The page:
The Jesus Tent is sending a revival in North Carolina and transforming the community by touching individuals and families.
The tent was brought to Greenville by Mike Thornton of the Global River Church because he observed that wherever the tent goes, revival follows. Having gone to other places like Wilmington where the tent had been set up, he realized that tent revivals usually shared a common ingredient: the love of God displayed through the unified action of His body, local media outlet The Daily Reflector reported.
"The idea that an actual city can be transformed ... by love, being expressed through unity ... I feel like that's the catalyst," Thornton told The Daily Reflector.
"Transformed people are what transforms the city, so if the people in the community step into transformation, they transform their cities," he added.
Thornton decided to set up The Jesus Tent in Greenville in partnership with worship leader Matthew Lilley of The Burn 24/7 movement for a non-stop 80-hour worship and prayer event called Ignite Greenville.
Lilley has pioneered day and night worship that has spurred revival in the city.
"We've been seeing God move in amazing ways here in Greenville for years now," Lilley said on a video posted to Facebook. "The churches are coming together. We're seeing the city transformed, crime rates go down. God's moving among the students."
Lilley believed that through Ignite Greenville, God would answer their prayers for the city and launch Greenville into a "new season."
The 80-hour worship and prayer event ran from May 4 to 7 at The Jesus Tent outside Third Street Education Center.
The result? Many people coming to Christ in repentance, being set free from patterns of sin in their lives and receiving hope for a better future.
One individual that was transformed by her encounter with God at The Jesus Tent was 22-year-old Chanielle Peele, who only went to the event because she was being "nosy."
"I went to be nosy," she told The Daily Reflector. "Basically we went over here because we had a lot of problems, issues, in the household."
Peele recounted how a woman who prayed for her seemed to know exactly what had happened to her and what she was going through. The woman's prayer brought a sense of healing to her emotions.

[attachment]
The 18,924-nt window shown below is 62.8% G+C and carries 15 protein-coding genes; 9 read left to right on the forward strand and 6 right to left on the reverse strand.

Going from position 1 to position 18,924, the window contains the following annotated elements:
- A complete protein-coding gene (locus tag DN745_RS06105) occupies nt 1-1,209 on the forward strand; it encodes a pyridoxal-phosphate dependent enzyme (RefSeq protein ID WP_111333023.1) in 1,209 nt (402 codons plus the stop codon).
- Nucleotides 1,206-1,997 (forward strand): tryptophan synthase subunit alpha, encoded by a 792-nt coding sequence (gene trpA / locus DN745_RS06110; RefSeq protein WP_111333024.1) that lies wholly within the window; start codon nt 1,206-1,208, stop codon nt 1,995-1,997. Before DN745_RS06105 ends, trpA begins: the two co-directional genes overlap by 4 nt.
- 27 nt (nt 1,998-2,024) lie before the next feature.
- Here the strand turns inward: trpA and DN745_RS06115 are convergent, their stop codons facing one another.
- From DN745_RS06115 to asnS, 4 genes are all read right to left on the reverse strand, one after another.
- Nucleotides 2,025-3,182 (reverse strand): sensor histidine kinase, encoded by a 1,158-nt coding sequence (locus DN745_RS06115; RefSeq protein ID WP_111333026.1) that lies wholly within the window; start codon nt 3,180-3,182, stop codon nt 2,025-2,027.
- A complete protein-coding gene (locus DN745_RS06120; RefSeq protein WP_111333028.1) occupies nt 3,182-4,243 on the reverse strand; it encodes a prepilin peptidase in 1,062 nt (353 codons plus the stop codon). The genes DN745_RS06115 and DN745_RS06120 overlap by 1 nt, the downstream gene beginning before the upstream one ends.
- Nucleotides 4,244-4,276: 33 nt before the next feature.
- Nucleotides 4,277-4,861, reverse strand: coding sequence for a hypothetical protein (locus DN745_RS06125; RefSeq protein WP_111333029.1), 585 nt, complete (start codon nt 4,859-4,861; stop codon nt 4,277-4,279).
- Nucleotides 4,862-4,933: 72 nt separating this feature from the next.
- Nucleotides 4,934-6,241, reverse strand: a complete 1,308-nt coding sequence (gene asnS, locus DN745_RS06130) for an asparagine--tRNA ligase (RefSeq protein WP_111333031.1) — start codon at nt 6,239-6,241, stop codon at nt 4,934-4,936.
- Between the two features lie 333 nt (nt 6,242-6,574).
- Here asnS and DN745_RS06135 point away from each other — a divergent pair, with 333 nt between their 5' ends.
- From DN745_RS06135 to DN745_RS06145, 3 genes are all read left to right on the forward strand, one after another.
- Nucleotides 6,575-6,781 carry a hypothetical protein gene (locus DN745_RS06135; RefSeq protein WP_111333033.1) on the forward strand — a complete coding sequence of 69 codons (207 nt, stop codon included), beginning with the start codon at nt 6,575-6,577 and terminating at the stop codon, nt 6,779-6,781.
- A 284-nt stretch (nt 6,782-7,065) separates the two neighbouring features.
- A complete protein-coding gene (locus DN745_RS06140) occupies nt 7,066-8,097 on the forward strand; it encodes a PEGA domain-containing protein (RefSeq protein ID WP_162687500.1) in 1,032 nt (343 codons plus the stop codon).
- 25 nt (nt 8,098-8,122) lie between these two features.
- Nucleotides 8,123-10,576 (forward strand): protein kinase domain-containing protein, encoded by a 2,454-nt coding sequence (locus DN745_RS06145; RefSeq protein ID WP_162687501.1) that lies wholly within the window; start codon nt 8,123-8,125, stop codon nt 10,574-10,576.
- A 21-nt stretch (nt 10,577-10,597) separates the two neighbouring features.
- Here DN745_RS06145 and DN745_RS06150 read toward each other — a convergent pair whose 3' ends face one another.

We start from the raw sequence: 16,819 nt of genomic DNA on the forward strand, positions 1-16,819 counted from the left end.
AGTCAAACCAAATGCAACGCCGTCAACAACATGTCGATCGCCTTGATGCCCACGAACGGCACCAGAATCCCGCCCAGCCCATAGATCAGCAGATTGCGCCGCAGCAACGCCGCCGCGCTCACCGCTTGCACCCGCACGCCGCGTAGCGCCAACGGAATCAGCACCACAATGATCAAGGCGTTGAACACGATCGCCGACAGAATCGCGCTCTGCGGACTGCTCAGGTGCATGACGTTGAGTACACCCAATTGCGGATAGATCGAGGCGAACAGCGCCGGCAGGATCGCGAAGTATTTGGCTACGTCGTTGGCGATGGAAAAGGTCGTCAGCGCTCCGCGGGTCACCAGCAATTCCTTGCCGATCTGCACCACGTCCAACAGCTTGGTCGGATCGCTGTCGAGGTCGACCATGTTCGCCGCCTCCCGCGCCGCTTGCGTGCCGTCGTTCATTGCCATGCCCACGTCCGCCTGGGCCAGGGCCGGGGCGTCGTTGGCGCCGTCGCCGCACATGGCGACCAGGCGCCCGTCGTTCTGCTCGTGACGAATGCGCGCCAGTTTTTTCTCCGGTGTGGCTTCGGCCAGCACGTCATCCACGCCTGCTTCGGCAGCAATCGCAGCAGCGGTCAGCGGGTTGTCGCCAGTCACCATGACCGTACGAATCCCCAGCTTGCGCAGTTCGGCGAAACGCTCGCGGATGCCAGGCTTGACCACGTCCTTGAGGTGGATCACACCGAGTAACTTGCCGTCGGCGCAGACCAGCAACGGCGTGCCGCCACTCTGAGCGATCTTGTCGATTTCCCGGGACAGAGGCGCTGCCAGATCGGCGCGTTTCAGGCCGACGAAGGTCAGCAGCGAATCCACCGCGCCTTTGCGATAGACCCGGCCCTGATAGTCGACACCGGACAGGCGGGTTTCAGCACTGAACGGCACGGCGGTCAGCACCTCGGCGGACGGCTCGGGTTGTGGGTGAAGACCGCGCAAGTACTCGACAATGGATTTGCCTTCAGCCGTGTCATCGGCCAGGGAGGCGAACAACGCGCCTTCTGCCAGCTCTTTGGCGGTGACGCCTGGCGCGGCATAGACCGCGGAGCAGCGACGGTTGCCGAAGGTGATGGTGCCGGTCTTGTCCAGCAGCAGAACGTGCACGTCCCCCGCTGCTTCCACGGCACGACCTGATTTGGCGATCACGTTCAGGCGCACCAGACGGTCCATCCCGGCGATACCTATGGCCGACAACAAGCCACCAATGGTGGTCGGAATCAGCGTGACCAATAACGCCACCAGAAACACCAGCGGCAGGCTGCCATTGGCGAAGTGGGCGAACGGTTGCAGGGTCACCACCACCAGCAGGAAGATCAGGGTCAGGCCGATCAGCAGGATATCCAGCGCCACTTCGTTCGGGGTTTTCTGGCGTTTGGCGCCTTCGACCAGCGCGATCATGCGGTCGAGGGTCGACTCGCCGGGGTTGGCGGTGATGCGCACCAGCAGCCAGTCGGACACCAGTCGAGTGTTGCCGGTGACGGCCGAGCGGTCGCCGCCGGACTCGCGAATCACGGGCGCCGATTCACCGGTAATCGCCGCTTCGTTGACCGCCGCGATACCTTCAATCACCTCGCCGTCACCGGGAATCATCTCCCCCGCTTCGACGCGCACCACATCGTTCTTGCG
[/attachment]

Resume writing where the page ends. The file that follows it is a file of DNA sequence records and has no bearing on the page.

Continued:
"She just knew. She said you've been abandoned, rejected," Peele said. "She just knew what what was going on in my life. It made me feel so good, it made me want to cry."
However, she wasn't the only one who received prayer. People went to visit her home to pray for her family, especially her grandmother who was bedridden from diabetes complications.
"She had everybody get on their knees, it's like 10 of us in there," she said. "We never done that in our family. ... It was a blessing for them to take their time out to come over there and pray because she couldn't get out. They wanted her to feel like we come to you."
Aside from receivng prayers, Peele and her family were also given food.
In just a short time, Peele already observed a change in her family. She said they have stopped "talking trash to each other" and the negativity in the home has lessened.
"People (are) waking up saying good morning ... more positive energy. It's like the house has been changed for the last few days. It's exciting and it's a good feeling," Peele said.
On the last day of the gathering, Thornton shared his personal testimony of how Jesus helped him to break free from his addiction to drugs, which carried with it the "fear that I battled and the shame that I battled." He said he wanted people to find hope and know that they are never alone and that God loves them.
"People need to know that they are not alone, that God desires to be very involved in their life and no matter what you've come through or been through, no matter how great it is, how bad it is," Thornton said. "God's not afraid. .... He's love. His love provides us with everything we need."